Mountain hares are beautiful little creatures that live in mountainous regions. One of the places they are native to is Scotland. They camouflage into the mountains with their color-changing coat that goes from brown to white in the winter. These precious animals are sadly killed by the tens of thousands every year in Scotland. They are mainly killed for sport, but many hunters also claim to kill them to manage land for red grouse.

Mountain hares eat heather, which people believe will affect the population of red grouse. So people are basically killing them so that there are enough red grouse for them to shoot. They want more red grouse for shooting and hunting, not because they want them to survive. There isn’t even evidence that killing mountain hares leads to an increase in red grouse.

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Warning: the video below contains content that may be distressing to some viewers.

Mountain hare killing season runs from today, August 1st until February 28th. But animal activists are working hard to spark change so that these precious animals aren’t culled like this anymore. Every hunting season, an average of 26,000 mountain hares are killed. In 2014, there was a high of 37,681 mountain hares killed.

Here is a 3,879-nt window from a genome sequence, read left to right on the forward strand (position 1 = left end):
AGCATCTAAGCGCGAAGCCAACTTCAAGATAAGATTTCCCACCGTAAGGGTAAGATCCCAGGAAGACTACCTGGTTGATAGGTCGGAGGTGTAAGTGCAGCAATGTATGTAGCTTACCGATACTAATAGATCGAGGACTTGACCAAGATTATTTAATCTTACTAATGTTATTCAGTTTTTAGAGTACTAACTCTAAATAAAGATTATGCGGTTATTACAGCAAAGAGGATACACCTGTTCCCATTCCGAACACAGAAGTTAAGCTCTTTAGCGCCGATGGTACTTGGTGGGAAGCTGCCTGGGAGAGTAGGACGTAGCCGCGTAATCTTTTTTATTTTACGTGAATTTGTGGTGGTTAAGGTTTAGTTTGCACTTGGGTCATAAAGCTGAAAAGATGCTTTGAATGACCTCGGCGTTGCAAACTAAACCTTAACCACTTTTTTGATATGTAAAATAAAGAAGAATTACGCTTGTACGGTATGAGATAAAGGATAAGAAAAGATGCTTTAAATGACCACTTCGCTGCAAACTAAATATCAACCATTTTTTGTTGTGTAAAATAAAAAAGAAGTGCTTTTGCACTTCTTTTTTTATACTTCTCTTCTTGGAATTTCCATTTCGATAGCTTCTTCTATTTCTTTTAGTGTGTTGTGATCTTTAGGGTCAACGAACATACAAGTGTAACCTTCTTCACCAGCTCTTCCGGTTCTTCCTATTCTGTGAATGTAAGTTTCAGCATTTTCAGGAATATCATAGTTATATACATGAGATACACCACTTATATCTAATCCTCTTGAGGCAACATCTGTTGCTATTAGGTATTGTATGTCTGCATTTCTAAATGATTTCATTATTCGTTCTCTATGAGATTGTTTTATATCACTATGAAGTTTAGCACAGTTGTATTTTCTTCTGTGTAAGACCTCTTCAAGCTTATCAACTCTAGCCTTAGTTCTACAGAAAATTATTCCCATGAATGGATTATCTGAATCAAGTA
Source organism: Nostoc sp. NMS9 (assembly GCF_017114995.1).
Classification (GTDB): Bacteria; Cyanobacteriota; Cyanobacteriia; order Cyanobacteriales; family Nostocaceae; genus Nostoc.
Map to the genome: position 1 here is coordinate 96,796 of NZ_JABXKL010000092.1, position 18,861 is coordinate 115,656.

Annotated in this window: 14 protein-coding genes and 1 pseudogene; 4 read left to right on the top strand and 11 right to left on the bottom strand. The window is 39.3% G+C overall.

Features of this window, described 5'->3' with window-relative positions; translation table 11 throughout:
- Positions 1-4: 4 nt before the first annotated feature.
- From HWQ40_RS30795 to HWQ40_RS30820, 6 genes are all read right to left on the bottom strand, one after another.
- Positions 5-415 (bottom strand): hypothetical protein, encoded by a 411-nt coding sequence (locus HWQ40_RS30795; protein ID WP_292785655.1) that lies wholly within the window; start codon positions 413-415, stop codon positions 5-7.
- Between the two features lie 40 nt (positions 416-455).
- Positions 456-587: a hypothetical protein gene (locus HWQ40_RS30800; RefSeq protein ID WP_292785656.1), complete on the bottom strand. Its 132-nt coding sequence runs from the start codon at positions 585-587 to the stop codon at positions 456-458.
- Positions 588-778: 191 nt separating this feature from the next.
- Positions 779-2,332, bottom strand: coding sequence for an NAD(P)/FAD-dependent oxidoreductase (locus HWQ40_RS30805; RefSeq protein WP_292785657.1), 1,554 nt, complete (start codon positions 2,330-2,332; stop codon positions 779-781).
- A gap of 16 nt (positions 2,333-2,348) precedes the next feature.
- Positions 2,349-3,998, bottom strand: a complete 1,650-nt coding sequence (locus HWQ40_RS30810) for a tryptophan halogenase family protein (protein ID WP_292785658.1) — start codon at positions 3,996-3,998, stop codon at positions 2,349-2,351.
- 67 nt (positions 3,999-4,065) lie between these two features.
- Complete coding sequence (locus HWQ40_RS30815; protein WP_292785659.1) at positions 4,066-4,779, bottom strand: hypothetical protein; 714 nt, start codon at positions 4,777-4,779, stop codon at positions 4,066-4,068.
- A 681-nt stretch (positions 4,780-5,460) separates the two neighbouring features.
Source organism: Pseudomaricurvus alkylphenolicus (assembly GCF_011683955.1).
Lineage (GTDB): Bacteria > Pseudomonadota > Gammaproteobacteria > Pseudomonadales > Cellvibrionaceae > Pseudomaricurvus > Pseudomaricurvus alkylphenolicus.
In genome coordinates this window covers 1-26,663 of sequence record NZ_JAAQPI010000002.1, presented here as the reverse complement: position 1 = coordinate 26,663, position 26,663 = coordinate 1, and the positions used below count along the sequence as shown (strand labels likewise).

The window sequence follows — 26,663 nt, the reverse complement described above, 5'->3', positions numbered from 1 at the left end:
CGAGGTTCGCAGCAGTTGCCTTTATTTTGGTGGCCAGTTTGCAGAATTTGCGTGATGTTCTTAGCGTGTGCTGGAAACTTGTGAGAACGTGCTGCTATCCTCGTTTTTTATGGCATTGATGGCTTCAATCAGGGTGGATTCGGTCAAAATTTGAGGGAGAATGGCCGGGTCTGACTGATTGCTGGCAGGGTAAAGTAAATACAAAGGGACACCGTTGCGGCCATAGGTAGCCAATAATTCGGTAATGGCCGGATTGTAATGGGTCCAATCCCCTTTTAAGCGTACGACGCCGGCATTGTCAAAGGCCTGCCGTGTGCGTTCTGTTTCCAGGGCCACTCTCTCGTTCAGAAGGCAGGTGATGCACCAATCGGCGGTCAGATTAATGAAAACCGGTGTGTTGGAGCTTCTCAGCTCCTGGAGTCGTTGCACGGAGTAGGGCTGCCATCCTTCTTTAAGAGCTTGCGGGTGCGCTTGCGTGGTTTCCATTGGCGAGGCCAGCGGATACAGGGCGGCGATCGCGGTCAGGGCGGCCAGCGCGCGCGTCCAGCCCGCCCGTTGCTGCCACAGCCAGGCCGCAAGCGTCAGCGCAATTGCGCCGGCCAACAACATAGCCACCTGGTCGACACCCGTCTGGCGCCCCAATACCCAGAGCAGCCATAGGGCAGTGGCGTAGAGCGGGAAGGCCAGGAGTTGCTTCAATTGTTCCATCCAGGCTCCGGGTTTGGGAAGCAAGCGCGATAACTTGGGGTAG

To make matters worse, these hunts are extremely painful, torturous, and grueling for the mountain hares. They are small and fast, which makes them difficult to kill quickly and easily. As seen in the video above, they will struggle and try to flee even while hurt to survive. This means that the risk of injury is more likely than a “clean death.”

Bob Elliot, the director of OneKind, an organization that has been relentlessly fighting for the protection of mountain hares says: “The First Minister has been clear that the culling of mountain hares is not acceptable, yet once again the killing season has begun. It’s time to say enough is enough to the routine shooting of hares by gamekeepers managing their land for red grouse shooting and by hunting parties for the thrill. We need to ensure this year’s open season on mountain hares is the last and call on the Scottish Government to put an end to the large-scale culling of this beautiful animal.”

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What can you do? You can sign OneKind’s petition, which asks the Scottish Government to put legislation in place to end these mass mountain hare killings. Members of the Scottish Government have denounced such killings before, so there is hope. Join more than 19,000 people standing up for mountain hares!

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